African palm weevils (<i>Rhynchophorus phoenicis</i>)
Adults are large weevils (40-55 mm in long), with a long snout and reddish brown in colour, and generally with 2 reddish bands on the thorax. Females lay eggs on wounds of various origins, on the mature stem as well as in the crown. Upon hatching the larvae (grubs) penetrate into the living tissues of the palm, feeding on the shoot and young leaves, where the insect completes its development in about 3 months. The damaged tissues turn necrotic and decay. Sometimes the grubs feed on the growing point killing the palm. Grubs are whitish-yellow, legless, and oval in shape; their head is reddish brown, and is armed with strong mandibles. Fully-grown grubs are 50 to 60 mm long. The pupal stage is passed within a cocoon of vegetal debris made by the grub at the end of its development. The African palm weevil usually damages young palms, yet may also, in exceptional cases, cause damage to mature crops.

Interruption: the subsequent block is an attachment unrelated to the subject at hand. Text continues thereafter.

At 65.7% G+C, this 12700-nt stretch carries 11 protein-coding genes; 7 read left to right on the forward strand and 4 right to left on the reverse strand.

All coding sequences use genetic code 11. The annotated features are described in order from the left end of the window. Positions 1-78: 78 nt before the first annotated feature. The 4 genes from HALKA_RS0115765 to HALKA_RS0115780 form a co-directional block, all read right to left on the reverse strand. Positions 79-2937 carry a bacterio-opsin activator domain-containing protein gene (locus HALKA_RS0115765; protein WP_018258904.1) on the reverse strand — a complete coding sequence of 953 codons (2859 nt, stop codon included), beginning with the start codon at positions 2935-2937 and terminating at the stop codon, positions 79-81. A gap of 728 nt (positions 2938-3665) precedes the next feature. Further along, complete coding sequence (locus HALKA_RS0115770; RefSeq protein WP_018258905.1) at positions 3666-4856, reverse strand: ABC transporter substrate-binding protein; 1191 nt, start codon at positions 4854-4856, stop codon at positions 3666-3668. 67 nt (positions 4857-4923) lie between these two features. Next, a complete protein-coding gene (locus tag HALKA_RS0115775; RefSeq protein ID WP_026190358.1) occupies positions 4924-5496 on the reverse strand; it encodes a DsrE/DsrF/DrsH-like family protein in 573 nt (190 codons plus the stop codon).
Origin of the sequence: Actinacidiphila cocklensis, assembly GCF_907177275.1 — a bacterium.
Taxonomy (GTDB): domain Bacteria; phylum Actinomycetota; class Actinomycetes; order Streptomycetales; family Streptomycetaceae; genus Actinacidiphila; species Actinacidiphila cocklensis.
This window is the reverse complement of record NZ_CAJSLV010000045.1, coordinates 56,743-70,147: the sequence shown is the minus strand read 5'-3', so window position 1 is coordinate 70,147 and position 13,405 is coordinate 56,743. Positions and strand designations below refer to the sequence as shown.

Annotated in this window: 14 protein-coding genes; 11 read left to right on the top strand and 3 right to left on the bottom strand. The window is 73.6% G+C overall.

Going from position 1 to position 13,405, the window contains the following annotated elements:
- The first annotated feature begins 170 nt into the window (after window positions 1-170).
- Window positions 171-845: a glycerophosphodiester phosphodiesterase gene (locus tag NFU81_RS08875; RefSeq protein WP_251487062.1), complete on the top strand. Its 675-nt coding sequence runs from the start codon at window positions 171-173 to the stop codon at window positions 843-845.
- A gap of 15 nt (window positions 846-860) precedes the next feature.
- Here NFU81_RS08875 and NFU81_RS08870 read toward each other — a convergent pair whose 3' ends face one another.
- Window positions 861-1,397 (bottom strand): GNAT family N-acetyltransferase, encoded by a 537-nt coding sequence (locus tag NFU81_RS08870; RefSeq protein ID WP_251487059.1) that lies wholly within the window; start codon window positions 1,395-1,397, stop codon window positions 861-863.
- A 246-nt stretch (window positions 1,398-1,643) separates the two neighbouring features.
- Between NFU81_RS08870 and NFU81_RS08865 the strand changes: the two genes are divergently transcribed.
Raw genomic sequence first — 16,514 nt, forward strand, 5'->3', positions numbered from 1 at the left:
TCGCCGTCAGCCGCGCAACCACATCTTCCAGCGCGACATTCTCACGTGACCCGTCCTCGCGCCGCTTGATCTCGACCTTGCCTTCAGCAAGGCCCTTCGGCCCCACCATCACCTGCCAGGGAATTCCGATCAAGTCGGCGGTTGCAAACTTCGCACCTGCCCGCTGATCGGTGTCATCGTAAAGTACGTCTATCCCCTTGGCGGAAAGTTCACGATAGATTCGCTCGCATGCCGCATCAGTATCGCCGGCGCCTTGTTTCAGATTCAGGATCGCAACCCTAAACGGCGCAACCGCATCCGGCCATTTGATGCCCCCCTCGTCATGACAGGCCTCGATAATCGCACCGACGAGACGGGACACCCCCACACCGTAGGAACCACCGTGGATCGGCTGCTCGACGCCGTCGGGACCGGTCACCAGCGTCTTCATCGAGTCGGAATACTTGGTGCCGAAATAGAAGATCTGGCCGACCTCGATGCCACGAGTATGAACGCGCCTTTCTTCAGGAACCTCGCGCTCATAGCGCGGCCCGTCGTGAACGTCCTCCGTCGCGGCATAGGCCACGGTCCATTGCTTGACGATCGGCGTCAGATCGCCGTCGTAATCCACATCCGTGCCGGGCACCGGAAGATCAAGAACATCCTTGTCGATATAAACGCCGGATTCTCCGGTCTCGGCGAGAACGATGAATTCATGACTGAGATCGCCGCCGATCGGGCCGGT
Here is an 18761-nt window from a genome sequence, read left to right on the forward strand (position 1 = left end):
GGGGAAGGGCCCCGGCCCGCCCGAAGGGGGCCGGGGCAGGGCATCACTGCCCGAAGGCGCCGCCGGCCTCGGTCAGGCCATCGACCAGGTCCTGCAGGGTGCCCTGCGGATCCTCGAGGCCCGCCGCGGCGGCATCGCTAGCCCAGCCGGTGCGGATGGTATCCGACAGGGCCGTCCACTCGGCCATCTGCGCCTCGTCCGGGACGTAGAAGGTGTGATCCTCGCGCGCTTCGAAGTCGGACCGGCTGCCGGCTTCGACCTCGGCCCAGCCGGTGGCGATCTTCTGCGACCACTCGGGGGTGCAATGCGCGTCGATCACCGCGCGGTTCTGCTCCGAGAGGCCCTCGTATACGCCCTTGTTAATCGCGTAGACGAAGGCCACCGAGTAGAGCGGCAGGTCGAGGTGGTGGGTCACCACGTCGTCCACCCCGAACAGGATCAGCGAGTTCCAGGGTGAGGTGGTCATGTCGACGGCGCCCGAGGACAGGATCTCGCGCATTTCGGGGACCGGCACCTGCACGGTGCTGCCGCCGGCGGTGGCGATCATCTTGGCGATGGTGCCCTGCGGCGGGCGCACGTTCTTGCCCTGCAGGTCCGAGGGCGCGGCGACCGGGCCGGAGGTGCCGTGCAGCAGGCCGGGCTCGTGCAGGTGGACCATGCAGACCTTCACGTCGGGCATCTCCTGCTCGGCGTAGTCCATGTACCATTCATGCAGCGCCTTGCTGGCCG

The primary means of control for African palm weevil is preventative, using cultural and sanitary methods.
- Avoid wounds during plantation management. Adults are attracted to the odour of feeding sites and to injured palms, in which they lay their eggs.
- Remove all heavily attacked and wounded palms, along with those showing distinct growth disorders.
- Trap weevils. Traps made from thinned or wild palms that have been felled and split into longitudinal sections divert weevils away from cultivated palms, because adults are attracted to the chemicals emitted from damaged wood. Trap- heaps are frequently burnt and replaced with fresh trap wood. Burn trap- heaps frequently and replace them with fresh trap wood. Older traps can be sprayed with palm sap to maintain their effectiveness.